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If the plans for your wedding day are in full flow, then one of the matters you will have addressed is that of arranging your wedding photographer, and more specifically agreeing with them on the overall style of how you want your wedding album to look. You may also have agreed on certain poses you want to be included, but if you have not reached that point, then there are lots of ideas for poses that you can consider.
However, it may well be that you are not the one getting married and instead you have been invited to a wedding. Most people will merely consider what they are going to wear on the day, and hope it looks ok. But you can take ‘looking good’ a stage further and ensure that if you are in any of the wedding photos, the pose you strike has you looking at your very best.
Know Your Best Side
Everyone has a good side, and knowing which yours is, will enable you to pose with that side of your face slightly more towards the camera than the other. To determine which is your best side you might want to take some selfies or get a friend to photograph you from each side and then assess it.
Make Your Smile Look Natural
Some of us can smile naturally at will in photographs, while others of us always look and feel as if we have to force it. If you fall into the former category, great, but if you are in the latter, here is something you can try. Instead of smiling ‘at the camera,’ imagine your loved ones or your pet, or simply something you found funny recently and as you focus on that thought the smile generated will look and feel more natural.
It is not just those who are carrying too many pounds that have double chins. Even those you might regard as skinny have them in photographs if they hold their head forward enough. To eradicate any chance of you appearing in wedding photographs with a double chin, move your head up ever so slightly and above center as you pose.
Another well-known tip to avoid the appearance of a double chin is to place your tongue against the roof of your mouth. Admittedly, you might want to practice this one prior to posing as it is not the most natural of things to do, but it does work.
Often people seem to tense up when they are having their photograph taken for whatever reason. One is they fear that if they move ever so slightly, they’ll be blurred. Most cameras capture an image in a microsecond, so any movement is not normally going to be a problem.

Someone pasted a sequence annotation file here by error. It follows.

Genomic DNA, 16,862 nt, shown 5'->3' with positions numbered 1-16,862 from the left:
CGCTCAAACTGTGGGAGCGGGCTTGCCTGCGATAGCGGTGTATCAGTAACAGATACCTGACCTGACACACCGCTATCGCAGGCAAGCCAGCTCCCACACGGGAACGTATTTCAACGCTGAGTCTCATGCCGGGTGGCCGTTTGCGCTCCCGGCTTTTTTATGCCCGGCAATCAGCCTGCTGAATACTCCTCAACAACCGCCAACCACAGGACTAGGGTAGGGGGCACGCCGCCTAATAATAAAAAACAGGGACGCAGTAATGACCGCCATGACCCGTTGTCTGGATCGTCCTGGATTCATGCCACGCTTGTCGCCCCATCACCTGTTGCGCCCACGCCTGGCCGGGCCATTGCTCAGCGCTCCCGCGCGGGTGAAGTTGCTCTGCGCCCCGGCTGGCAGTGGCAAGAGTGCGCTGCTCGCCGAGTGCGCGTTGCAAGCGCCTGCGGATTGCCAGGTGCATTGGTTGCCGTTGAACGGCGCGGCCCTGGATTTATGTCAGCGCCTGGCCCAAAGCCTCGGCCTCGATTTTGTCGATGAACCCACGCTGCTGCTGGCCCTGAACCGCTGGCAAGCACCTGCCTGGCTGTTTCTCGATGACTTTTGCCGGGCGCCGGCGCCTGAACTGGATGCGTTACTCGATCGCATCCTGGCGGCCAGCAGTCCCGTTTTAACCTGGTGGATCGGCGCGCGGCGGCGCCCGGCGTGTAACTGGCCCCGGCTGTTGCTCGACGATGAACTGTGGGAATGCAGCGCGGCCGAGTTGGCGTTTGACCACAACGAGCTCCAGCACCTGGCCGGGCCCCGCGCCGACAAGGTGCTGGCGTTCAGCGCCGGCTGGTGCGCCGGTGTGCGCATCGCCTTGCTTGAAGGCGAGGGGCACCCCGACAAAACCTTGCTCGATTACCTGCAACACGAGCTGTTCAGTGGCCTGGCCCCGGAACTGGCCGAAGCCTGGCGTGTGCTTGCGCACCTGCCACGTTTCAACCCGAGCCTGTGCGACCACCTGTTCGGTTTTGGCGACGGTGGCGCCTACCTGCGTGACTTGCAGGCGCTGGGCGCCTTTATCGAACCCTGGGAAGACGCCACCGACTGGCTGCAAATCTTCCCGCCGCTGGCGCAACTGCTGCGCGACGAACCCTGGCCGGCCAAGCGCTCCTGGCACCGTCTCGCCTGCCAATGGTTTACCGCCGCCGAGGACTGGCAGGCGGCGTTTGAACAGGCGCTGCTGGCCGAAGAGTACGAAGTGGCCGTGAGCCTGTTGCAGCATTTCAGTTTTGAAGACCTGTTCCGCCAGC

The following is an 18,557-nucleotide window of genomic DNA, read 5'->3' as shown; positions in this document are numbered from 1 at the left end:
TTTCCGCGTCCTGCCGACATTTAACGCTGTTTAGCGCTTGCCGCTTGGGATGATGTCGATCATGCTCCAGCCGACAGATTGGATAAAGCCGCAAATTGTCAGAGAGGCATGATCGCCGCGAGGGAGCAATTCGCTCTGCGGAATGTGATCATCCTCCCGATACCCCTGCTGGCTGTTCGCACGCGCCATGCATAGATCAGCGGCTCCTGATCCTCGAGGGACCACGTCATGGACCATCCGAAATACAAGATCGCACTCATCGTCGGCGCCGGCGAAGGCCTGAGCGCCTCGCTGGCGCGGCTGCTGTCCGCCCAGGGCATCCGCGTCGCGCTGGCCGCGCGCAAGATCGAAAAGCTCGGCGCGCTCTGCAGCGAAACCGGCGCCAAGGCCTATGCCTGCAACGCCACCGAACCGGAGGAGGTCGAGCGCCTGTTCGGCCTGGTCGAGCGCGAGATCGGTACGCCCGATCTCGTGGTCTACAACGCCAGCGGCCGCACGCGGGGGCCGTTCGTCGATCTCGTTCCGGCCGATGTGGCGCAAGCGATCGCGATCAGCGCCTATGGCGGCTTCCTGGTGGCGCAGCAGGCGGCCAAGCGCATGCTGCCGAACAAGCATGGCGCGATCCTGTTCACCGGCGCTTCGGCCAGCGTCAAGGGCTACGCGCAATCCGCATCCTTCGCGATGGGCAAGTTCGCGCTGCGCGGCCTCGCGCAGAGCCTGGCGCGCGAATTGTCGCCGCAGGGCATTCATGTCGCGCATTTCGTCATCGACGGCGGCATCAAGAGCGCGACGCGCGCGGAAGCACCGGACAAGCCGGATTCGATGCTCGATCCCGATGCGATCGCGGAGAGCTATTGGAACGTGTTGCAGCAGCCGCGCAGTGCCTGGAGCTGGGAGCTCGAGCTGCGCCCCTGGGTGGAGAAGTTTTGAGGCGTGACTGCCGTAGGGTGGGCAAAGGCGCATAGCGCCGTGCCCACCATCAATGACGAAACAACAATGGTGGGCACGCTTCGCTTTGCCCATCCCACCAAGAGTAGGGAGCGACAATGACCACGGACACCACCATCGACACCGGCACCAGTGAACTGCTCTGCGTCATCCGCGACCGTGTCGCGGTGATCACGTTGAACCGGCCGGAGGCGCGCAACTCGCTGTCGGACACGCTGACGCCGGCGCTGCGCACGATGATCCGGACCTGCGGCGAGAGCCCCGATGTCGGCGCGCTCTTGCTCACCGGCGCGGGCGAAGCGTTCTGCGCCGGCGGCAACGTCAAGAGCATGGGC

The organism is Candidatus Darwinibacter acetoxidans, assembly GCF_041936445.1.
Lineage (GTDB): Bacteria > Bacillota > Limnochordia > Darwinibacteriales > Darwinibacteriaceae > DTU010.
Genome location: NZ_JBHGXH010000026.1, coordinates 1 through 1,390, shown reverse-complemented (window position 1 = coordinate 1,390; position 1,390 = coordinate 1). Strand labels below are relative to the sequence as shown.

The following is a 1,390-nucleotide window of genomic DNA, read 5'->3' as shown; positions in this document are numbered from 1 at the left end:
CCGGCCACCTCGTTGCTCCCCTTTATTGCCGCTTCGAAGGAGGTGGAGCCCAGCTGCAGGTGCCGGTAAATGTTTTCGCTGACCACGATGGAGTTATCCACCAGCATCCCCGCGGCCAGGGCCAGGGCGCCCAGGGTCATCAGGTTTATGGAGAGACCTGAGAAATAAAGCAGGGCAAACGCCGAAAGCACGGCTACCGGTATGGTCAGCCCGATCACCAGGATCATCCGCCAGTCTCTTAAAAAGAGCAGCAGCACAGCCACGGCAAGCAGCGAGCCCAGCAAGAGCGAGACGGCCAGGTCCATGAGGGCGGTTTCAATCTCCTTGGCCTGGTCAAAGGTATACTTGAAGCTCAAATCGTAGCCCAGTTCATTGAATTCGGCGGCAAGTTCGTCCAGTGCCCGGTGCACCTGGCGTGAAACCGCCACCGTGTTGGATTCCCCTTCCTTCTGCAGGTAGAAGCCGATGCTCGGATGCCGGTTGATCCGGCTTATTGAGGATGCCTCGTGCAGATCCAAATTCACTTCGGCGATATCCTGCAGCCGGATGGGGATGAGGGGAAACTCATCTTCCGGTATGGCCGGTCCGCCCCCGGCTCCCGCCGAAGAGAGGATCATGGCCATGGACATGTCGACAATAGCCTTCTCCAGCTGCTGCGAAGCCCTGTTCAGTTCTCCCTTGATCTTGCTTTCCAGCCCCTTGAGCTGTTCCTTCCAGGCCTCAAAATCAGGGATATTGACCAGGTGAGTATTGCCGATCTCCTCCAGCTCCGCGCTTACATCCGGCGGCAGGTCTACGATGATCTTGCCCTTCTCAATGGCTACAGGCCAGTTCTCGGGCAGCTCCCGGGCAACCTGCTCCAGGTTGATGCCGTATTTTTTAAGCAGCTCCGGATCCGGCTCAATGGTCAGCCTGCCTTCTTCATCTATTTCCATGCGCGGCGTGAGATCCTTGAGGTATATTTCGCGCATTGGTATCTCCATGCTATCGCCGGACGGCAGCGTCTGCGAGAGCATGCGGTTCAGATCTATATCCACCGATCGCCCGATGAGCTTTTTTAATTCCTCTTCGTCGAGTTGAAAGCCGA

Another is that they look intensely at the camera to avoid blinking just in case they are photographed with their eyes closed. Bear in mind the photographer at a wedding knows to look for these issues, and they can very quickly take a second shot almost immediately.
This doesn’t mean grabbing random items and holding them, but there are several scenarios where holding what you might find around you, can make the photograph look more natural. It can be something as simple as holding a glass of wine, or a piece of the wedding cake, once it has been cut.
With more formal photographs for the bride and groom, having images next to statues in the grounds, either side of large trees, or even in a rowboat if you are being married near a lake, can add enormously to those photographs.
Don’t Forget the Fun and Unusual Poses
No doubt your wedding photographer will have gone through all the poses that normally get photographed at a wedding, with you, like cutting the cake, the first kiss, and the first dance. These are all great and should be included, but it also adds greatly to a wedding album to have some that that are a bit more unusual, fun, and in some cases very romantic. Some which are especially popular include:
- Getting an empty picture frame, especially an ornate one, and you both posing inside it
- Holding up chalkboards with handwritten messages which are either really romantic or very humorous
- If it rains, a shot of the groom holding his jacket above both heads and the couple kissing underneath
- The couple lie in opposite directions on the grass, with their heads next to each other, and their eyes closed. The photo is captured looking straight down at them.
Brad is a seasoned photographer whose journey began in 2006 with a 3.1-megapixel digital camera. Over the years, he has specialized in various photography genres—from weddings and portraiture to product and studio photography. Based on the Sunshine Coast of QLD, Brad combines his love for education and photography, sharing his expertise on DSLRAD.com, a platform committed to capturing life’s treasured moments and empowering photography enthusiasts.